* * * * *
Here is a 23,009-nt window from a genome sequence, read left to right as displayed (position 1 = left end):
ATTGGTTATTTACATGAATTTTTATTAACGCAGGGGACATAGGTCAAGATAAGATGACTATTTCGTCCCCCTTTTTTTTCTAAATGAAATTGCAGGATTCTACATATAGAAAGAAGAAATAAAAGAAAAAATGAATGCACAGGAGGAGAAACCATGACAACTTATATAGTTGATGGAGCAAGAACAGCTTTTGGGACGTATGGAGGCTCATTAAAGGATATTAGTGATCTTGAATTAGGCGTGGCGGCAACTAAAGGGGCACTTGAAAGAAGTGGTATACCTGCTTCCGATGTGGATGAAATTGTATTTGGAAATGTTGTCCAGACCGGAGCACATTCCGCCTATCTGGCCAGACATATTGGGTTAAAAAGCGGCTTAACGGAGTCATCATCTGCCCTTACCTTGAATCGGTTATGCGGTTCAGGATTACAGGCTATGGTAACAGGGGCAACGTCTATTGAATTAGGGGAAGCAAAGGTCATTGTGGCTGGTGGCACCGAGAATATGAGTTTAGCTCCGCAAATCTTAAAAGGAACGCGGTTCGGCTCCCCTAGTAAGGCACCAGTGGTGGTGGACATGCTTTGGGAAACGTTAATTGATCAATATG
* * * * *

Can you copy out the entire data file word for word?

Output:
Here is a 23,009-nt window from a genome sequence, read left to right as displayed (position 1 = left end):
ATTGGTTATTTACATGAATTTTTATTAACGCAGGGGACATAGGTCAAGATAAGATGACTATTTCGTCCCCCTTTTTTTTCTAAATGAAATTGCAGGATTCTACATATAGAAAGAAGAAATAAAAGAAAAAATGAATGCACAGGAGGAGAAACCATGACAACTTATATAGTTGATGGAGCAAGAACAGCTTTTGGGACGTATGGAGGCTCATTAAAGGATATTAGTGATCTTGAATTAGGCGTGGCGGCAACTAAAGGGGCACTTGAAAGAAGTGGTATACCTGCTTCCGATGTGGATGAAATTGTATTTGGAAATGTTGTCCAGACCGGAGCACATTCCGCCTATCTGGCCAGACATATTGGGTTAAAAAGCGGCTTAACGGAGTCATCATCTGCCCTTACCTTGAATCGGTTATGCGGTTCAGGATTACAGGCTATGGTAACAGGGGCAACGTCTATTGAATTAGGGGAAGCAAAGGTCATTGTGGCTGGTGGCACCGAGAATATGAGTTTAGCTCCGCAAATCTTAAAAGGAACGCGGTTCGGCTCCCCTAGTAAGGCACCAGTGGTGGTGGACATGCTTTGGGAAACGTTAATTGATCAATATG